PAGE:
Anyway, rather than wishing it was 2008, let’s have a look at seven ways to get better value out of a trip to Blackgang Chine or Robin Hill:
1. Visit at the start of your holiday
Blackgang Chine and Robin Hill both offer a 7 day free return. You can probably see all of either park in a day, but you may want to revisit things if a rain cloud arrives twenty seconds after you’ve coughed up £100 (the weather is weird at Blackgang Chine). Most things operate in the rain but the toboggan run at Robin Hill and the snakes and ladders slides at Blackgang Chine both shut - and of course it’s utterly miserable walking round a theme park whilst raindrops drip off your nose and the map turns into a soggy mess.
You’ll feel better about it if you come back at the end of your week for another go, even if you do end up spending twenty quid on unicorns and plastic cap guns in the gift shops.
2. Come back in the evening
During the summer months both Blackgang Chine and Robin Hill put on evening shows, which are included in the ticket price. Some people visit the park during the day and then return for an evening show later in the week.
We saw one of the shows in Robin Hill’s Amphitheatre last year and were really impressed at the scale and atmosphere. If you consider it two different family days out for the price then it starts to feel like much better value.
3. Visit with a 3 year old
I’ll admit this is a bit restrictive, but taking a child on the eve of their fourth birthday is a good move. When we visited it was £26 for anyone over the age of 4, or free for anyone under the age of 4. Blackgang Chine in particular has quite a bit which will appeal to most three year olds. Sure, they’d get more out of it when they are five or six, but you'd like to leave them with at least some inheritance wouldn't you?
4. Buy an annual pass
This one’s no use to most holidaymakers, but the pricing structure is such that if you visit twice in a year (more than 7 days apart) then you would be best to get an annual pass for £39 or £74 for both parks.
Personally, I think that Robin Hill is a better option for an annual pass as there are more playgrounds and space to run around but Blackgang Chine has better views and an unbeatable charm. Some people alternate between annual passes at the two parks.
5. Buy in advance/buy a joint ticket
I’ve bundled these two together as they offer a modest saving. Honestly, neither deal makes my heart beat faster but they’re worth considering.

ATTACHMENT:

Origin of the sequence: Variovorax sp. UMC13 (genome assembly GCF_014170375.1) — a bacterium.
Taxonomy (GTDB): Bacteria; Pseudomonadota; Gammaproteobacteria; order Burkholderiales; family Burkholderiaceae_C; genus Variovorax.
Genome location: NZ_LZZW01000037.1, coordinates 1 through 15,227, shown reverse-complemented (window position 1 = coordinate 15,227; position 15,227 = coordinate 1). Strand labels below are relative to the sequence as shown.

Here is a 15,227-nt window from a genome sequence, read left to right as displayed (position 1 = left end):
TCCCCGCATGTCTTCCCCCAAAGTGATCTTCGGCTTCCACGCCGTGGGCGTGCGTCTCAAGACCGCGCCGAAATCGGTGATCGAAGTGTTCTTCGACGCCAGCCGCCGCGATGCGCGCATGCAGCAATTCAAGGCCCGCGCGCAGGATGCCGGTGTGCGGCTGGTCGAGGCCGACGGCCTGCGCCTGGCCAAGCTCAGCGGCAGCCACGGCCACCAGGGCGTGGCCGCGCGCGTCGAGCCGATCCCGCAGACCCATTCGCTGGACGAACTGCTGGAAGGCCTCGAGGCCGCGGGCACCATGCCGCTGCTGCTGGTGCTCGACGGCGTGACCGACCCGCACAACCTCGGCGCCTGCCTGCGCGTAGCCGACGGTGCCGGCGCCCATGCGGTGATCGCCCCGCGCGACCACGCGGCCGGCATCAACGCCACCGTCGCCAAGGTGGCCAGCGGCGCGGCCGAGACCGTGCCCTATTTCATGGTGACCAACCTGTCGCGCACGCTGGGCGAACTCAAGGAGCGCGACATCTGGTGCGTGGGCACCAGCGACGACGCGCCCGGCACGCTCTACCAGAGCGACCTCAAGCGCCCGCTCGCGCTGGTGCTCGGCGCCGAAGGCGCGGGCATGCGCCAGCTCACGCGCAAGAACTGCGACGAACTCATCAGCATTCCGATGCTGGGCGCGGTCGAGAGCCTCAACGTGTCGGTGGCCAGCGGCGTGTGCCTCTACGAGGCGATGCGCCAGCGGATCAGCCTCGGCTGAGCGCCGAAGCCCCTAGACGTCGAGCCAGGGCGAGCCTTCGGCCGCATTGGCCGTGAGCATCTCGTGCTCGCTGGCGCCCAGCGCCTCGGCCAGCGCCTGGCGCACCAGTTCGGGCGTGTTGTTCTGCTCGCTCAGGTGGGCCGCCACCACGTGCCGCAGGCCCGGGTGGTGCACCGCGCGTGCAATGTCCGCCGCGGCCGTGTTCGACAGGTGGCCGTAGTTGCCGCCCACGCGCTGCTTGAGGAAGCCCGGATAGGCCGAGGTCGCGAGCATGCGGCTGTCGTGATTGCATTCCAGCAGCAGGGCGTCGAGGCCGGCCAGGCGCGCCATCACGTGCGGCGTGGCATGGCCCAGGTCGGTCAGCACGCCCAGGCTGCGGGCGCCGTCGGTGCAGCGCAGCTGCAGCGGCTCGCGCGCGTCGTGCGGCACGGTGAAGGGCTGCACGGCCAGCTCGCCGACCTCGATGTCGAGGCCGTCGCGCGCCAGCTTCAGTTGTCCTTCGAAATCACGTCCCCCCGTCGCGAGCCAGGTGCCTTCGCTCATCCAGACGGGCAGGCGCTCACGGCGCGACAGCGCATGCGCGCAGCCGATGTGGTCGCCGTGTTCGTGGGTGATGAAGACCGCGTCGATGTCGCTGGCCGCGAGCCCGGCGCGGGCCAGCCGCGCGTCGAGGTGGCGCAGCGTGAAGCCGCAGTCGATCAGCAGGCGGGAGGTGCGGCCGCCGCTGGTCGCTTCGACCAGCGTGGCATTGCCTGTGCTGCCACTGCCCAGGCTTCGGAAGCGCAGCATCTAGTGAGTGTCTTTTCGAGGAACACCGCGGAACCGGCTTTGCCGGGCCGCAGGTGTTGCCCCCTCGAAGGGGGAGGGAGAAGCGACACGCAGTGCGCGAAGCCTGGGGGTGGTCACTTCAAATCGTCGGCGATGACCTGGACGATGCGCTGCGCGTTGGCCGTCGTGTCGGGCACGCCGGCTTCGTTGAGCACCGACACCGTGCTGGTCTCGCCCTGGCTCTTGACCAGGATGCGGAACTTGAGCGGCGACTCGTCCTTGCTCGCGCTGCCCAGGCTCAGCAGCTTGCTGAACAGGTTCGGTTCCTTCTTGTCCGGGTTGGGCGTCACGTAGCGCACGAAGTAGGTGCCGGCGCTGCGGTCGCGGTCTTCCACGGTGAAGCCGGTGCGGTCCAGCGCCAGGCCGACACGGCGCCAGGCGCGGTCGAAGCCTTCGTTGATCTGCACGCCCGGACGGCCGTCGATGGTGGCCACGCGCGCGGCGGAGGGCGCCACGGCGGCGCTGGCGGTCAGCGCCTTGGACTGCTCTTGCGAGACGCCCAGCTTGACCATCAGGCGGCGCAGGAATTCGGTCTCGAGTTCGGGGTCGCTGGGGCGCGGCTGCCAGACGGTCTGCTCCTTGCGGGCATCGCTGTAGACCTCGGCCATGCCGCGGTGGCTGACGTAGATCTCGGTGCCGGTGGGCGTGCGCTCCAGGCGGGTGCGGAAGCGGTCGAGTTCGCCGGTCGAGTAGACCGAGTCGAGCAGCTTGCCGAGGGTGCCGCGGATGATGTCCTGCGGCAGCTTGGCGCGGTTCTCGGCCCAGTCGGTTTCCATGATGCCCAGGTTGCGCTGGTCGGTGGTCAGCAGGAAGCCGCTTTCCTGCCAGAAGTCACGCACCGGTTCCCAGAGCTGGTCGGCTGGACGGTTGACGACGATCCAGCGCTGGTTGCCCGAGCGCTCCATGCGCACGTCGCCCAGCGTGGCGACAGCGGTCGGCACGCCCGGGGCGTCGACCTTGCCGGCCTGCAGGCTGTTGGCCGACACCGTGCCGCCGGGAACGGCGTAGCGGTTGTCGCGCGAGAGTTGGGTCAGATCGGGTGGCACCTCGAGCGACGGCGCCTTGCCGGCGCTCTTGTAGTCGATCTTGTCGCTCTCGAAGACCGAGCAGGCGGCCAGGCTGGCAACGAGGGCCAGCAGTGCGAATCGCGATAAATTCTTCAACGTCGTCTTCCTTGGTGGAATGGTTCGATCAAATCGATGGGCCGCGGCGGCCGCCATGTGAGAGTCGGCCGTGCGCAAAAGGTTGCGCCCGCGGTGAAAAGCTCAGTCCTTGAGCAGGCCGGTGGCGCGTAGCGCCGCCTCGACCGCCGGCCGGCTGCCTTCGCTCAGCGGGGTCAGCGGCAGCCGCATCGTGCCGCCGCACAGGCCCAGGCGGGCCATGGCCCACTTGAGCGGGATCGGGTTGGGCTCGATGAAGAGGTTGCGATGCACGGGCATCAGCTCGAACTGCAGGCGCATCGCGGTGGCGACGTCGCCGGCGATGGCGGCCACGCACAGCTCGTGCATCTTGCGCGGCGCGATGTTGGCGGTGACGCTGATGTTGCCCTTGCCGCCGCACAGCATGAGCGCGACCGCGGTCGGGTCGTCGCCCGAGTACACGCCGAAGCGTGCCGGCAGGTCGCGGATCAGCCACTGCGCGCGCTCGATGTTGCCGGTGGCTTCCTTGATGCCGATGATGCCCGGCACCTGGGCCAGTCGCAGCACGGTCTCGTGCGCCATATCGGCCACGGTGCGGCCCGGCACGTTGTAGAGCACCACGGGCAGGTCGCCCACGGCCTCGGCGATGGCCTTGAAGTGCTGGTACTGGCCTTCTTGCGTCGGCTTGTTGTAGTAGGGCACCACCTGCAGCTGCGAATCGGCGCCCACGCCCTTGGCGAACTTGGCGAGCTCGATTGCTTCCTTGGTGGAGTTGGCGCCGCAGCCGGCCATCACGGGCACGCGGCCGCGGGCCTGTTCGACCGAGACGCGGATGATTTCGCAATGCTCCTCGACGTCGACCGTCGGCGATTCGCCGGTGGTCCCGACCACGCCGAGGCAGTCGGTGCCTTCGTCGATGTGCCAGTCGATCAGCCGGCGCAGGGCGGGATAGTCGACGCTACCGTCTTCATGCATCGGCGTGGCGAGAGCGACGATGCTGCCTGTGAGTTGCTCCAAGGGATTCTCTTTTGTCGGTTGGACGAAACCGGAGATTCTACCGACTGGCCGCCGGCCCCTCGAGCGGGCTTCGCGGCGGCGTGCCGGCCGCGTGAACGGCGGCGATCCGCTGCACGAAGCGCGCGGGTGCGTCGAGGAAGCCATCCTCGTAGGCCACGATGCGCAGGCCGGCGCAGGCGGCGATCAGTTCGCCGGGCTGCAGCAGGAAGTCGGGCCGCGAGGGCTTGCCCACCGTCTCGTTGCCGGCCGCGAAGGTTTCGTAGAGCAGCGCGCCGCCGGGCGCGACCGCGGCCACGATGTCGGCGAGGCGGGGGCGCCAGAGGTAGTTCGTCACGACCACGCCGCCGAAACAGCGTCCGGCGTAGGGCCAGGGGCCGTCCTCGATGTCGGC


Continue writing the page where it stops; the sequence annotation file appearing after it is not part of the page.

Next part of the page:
A £100 family ticket for Blackgang Chine in 2019 was £96 if you paid in advance. However, advanced tickets can’t be bought on the day, so is it worth the £4 saving to then find that the weather forecast was wrong or one of the children needs an unexpected trip to the GP?
A joint family ticket, bought in advance will cost you £174, a saving of about £15. So, it’s probably worth it if you are confident that you’ll be visiting both parks.
6. Visit off peak
Not much use to most holidaymakers, but both parks are considerably cheaper outside of school holidays when there aren’t the evening events (it used to be the same price all the time). An off-peak family ticket to Blackgang bought in advance is £76, compared to £96 whilst Robin Hill is £66 compared to £88
7. Get your in-laws to pay
Ruthless pennypinchers on a family holiday with the wider family should attempt this strategy:
Got any other suggestions for discounts at Blackgang Chine or Robin Hill? Please feel free to comment below...
I don't think I'm being unfair in saying that the Isle of Wight is often a few years behind the rest of the country. You won't find an Uber driver on the Island, the only trainline is using carriages from the 1930s and - as previously discussed - the first escalator didn't arrive until the mid-90s (now a B&M Bargains in Newport if you're interested in history).
It seems the Isle of Wight isn't so far behind in the realisation that we are choking the planet with our desire to wrap everything in plastic and then chuck it into a great big pile.
There are several people attempting to make the Isle of Wight a more environmentally-friendly place. Mrs Guru has been making some zero waste changes at home and has been hinting that we should highlight some local businesses who are big on sustainability. So here goes:
If you know of other local businesses which are aiming to use less plastic (or run one yourself) please give them a mention in the comments section below - this list is only intended to be a starter for 10 rather than a directory.
There's also a Facebook group called Journey to Zero Waste Isle of Wight which has more than 1000 members and has lots of ideas for avoiding plastic on the Island.
And finally, if you're interested in such things, take a look at the work of the Ellen Macarthur Foundation which is based in Cowes. They're one of the leading organisations for creating a 'circular economy' and work with some of the biggest companies in the world.
Before we get started, I'd like to make it clear that this week's/month's blog will be of interest to a very small audience.
During a spare 10 minutes when I should have been doing something more useful - like clearing out the guttering - I went on a journey through time to the Isle of Wight in the 1990s. Some would argue that the Isle of Wight of 2019 is pretty similar to the Isle of Wight of 1998 but such people clearly haven't trawled through ferry websites or been to Asda in Newport.